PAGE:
Election campaign for leadership of Japan’s ruling party kicks off

Tokyo, Sep 17 (EFE).- Campaigning for the leadership election of the ruling Liberal Democratic Party (LDP) of Japan kicked off on Friday with four contenders vying to succeed Prime Minister Yoshihide Suga as the leader of the party and government.

The four candidates running in the LDP’s leadership election include former foreign minister Fumio Kishida, current minister of administrative and regulatory reform, Taro Kono, and former interior and communications ministers, Sanae Takaichi and Seiko Noda respectively.

The internal elections of the LDP, scheduled for Sep. 29, will take place as planned at the end of the mandate of the current party leader, Suga, who took over from Shinzo Abe a year ago on Sep. 16, 2020 after his resignation due to health reasons.

Suga, whose public approval rating has sunk in recent months as a result of his handling of the coronavirus epidemic, announced earlier this month that he would not run for re-election as leader of the ruling party, effectively announcing his resignation.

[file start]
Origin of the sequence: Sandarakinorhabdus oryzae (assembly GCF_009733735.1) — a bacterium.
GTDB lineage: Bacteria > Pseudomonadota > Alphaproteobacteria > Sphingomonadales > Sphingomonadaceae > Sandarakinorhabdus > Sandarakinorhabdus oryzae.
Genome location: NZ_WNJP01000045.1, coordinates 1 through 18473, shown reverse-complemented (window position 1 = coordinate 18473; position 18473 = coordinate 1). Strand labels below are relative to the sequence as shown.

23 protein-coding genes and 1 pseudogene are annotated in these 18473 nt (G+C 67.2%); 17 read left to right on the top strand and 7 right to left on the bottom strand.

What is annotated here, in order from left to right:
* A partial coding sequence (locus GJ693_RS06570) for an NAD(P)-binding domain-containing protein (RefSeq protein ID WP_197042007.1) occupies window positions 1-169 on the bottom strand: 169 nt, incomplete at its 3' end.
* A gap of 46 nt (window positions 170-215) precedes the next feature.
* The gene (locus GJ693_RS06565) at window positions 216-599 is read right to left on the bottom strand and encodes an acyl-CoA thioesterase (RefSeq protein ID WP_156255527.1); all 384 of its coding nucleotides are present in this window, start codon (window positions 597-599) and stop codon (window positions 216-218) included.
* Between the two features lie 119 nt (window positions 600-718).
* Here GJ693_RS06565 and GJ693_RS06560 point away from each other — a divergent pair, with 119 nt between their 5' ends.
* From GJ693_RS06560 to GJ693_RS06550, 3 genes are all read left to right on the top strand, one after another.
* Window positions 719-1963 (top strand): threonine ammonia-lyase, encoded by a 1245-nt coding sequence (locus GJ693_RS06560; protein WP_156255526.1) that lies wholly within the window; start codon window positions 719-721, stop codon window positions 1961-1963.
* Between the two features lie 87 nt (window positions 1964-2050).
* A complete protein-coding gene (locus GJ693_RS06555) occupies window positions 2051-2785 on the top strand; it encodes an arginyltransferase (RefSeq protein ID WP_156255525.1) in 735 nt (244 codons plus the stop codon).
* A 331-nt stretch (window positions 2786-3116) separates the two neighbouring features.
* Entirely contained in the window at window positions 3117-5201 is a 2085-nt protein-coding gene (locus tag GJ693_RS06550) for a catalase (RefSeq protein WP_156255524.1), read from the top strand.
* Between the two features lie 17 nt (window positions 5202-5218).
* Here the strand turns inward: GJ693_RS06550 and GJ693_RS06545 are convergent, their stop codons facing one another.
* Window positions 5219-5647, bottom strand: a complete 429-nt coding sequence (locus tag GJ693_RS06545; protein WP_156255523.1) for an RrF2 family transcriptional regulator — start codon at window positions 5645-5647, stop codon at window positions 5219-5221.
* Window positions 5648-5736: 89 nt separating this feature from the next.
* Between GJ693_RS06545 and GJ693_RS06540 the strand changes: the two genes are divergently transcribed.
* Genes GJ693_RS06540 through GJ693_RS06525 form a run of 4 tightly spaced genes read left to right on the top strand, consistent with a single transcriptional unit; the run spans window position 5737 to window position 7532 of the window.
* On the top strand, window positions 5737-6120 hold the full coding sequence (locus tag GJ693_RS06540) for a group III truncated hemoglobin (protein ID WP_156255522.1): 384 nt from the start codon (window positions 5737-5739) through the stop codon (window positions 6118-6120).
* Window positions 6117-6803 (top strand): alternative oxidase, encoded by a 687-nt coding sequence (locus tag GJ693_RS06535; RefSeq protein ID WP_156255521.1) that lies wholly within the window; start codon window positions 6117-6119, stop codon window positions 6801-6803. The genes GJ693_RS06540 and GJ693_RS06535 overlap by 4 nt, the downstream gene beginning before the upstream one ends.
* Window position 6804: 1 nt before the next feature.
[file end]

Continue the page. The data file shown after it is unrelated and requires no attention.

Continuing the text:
In Japan, the leader of the most-voted-for political party holds the post of prime minister. This means that, in practice, the new leader of the LDP elected at the end of the month will become the head of government until the next general elections are held.

The four-year term for House of Representatives members comes to an end on Oct. 21 and the next general elections to elect the country’s next prime minister must be convened by Nov. 28 at the latest.

The campaign is expected to focus on Covid-19 measures and how to return the country’s healthcare system and economy to normal amid the impact of the ongoing pandemic.

The candidates have already outlined some of their proposals in social, defense and foreign affairs issues, which they will detail in the coming hours, when they deliver their political speeches before holding a joint press conference.

The LDP lawmakers will cast 383 votes in the election while another 383 will be cast across the country’s 47 prefecture for a total of 766 votes.

If no candidate secures a simple majority, a runoff between the two most voted candidates will be held. EFE


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